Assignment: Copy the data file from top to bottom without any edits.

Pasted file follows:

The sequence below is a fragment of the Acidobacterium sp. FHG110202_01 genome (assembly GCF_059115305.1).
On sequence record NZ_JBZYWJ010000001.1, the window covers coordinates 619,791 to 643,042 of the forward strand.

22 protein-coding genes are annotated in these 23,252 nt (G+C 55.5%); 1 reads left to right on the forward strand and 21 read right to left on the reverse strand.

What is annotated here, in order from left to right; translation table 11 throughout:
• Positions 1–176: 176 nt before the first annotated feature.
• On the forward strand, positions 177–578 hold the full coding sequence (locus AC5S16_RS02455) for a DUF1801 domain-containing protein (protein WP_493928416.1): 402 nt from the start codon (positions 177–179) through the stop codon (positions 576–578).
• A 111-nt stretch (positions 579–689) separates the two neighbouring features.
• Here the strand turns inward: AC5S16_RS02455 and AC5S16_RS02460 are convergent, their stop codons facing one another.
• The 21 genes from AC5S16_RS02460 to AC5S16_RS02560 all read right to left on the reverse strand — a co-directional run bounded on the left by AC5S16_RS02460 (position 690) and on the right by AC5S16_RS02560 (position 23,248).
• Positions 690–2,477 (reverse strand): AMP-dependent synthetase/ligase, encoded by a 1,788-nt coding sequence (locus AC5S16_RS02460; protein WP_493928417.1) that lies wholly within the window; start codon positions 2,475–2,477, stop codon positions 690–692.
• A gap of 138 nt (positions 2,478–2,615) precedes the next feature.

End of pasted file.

The sequence below is a fragment of the Acidobacterium sp. FHG110202_01 genome (assembly GCF_059115305.1).
On sequence record NZ_JBZYWJ010000001.1, the window covers coordinates 619,791 to 643,042 of the forward strand.

22 protein-coding genes are annotated in these 23,252 nt (G+C 55.5%); 1 reads left to right on the forward strand and 21 read right to left on the reverse strand.

What is annotated here, in order from left to right; translation table 11 throughout:
• Positions 1–176: 176 nt before the first annotated feature.
• On the forward strand, positions 177–578 hold the full coding sequence (locus AC5S16_RS02455) for a DUF1801 domain-containing protein (protein WP_493928416.1): 402 nt from the start codon (positions 177–179) through the stop codon (positions 576–578).
• A 111-nt stretch (positions 579–689) separates the two neighbouring features.
• Here the strand turns inward: AC5S16_RS02455 and AC5S16_RS02460 are convergent, their stop codons facing one another.
• The 21 genes from AC5S16_RS02460 to AC5S16_RS02560 all read right to left on the reverse strand — a co-directional run bounded on the left by AC5S16_RS02460 (position 690) and on the right by AC5S16_RS02560 (position 23,248).
• Positions 690–2,477 (reverse strand): AMP-dependent synthetase/ligase, encoded by a 1,788-nt coding sequence (locus AC5S16_RS02460; protein WP_493928417.1) that lies wholly within the window; start codon positions 2,475–2,477, stop codon positions 690–692.
• A gap of 138 nt (positions 2,478–2,615) precedes the next feature.